Mother told me bad things happened to me when I was little, too little to remember. One time she warned me, in her shaky voice, right before Stacy’s third grade slumber party: “Don’t let any of her big brothers touch you.” 

At Youth Camp last summer, Jason Ivanova—a skinny, blond kid as short as a third-grader, I liked him, but that was before I met you—led me from the campfire to the boathouse, and I could feel my heart pounding in my stomach and in my head. I felt wrong and so, so scared when his hands crept up my shirt. I said I had to use the bathroom and ran, sprinting back to Girls Cabin Three fast as I could. 

Now I understand. I’ve been saved for you. I’m a newly awakened night creature that has found its hungry self.

There’s a melting in my thighs when I think of our time together. When we talk, my voice rich and husky and wise, I feel smart and beautiful. 

You’re the healing angel. It’s what the palm reader meant. 

Stacy says you have abuser warning signs, and you gave Leah Mendoza a black eye, but Leah’s always been a klutz, and Stacy’s jealous anyway. Dottie Brine informed me you were held back twice because of antisocial behavior. What does she know? 

When you touch me, all the warnings stop.

I forgot to tell you what happened after we got home from Pastor Charlie’s. Mr. Martin handed me a hammer. “Take this outside. Smash it into the smallest pieces you can.” Along the curb were pebbles and pine needles and a straw wrapper. I wasn’t sure how to smash an owl. It was heavy ceramic with black and copper-colored feathers. I set it on the curb and swung the hammer. My right leg cramped from squatting. I swung while chips flew and white dents appeared in head, face, and beak. Evil thing, I thought. I’m not letting you control me.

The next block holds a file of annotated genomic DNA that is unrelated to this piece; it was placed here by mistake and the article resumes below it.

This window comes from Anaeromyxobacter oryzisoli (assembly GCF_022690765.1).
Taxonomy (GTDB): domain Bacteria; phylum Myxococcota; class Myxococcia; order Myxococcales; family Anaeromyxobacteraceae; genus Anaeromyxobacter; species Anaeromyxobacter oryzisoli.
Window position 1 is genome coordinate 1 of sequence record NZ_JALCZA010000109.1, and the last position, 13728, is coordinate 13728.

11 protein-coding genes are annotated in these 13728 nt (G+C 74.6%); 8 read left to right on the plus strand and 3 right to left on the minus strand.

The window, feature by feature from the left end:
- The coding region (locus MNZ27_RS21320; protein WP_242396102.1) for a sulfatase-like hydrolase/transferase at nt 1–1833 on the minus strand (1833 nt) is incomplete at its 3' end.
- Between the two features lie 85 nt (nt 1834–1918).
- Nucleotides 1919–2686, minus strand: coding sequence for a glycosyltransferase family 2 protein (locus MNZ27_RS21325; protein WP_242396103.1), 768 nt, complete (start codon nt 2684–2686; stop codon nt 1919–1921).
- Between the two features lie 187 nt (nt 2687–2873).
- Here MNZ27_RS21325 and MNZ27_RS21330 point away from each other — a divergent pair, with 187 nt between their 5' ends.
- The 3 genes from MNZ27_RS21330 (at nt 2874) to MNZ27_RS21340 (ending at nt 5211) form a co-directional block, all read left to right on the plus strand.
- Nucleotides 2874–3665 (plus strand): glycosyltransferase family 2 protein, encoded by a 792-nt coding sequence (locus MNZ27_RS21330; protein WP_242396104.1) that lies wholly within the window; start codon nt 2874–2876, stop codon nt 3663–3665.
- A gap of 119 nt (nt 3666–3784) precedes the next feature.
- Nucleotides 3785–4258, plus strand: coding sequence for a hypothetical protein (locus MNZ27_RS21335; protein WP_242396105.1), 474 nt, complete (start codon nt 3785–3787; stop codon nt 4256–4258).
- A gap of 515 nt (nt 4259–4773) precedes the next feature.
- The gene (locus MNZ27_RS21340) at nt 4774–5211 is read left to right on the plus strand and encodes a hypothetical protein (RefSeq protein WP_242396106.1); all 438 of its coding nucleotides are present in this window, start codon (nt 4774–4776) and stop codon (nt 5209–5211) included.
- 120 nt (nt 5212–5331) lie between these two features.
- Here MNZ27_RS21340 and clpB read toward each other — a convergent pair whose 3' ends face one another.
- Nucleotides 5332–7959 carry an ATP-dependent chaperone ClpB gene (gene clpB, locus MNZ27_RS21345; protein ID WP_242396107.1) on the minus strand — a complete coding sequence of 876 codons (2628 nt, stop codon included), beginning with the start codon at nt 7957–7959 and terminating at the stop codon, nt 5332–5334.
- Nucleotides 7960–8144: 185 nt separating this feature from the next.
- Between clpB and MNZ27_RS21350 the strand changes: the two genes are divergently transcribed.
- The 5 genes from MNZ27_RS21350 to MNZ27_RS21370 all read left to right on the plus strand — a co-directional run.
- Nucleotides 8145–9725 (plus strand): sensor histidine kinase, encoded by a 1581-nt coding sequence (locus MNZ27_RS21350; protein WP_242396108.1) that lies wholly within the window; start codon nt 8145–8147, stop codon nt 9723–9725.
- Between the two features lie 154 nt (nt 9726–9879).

I felt stupid by the mailboxes under the September sun. I thought I saw Liza, the college girl across the street, behind her dusty blue curtains. I looked at the owl and it looked back with one dented eye and there was no hooting, no message, nothing. It was just somebody’s art, like I make in art class, when I get glue all over my hands. 

Mr. Martin came out and said that was enough and took the hammer and the owl and threw it in the garbage can. 

In geometry now is where everything begins. You and I will stop coming to class soon, just like we planned. We’ll escape the things I fear most, like the Martins when they get mad, and the End Times. I’ve got these pills I take that make my thoughts soft. Black dry erase numbers raining down, the smell of alcohol wafting from the white board, and oh Raphael, I know you are there, just three, four rows back. My heart beats fast like a bird’s. 

I can fake-follow everyone’s rules, all those feathery, shifty, black-eyed things flitting from one branch to the next. If I get it right, I won’t have to see Dr. Kryven anymore. Raphael, my angel, you know who, what, why, where. How—with your hidden feathers, your protecting call, you will save me from all the crazy, everywhere.  


Christi Krug coaches writers and leads retreats and workshops at the Oregon Coast. Recent work appears in The Saturday Evening Post, Kosmos Journal, and GRIFFEL. She is the author of Burn Wild: A Writer’s Guide to Creative Breakthrough and has been chosen as a 2022 Centrum Emerging Writer Resident.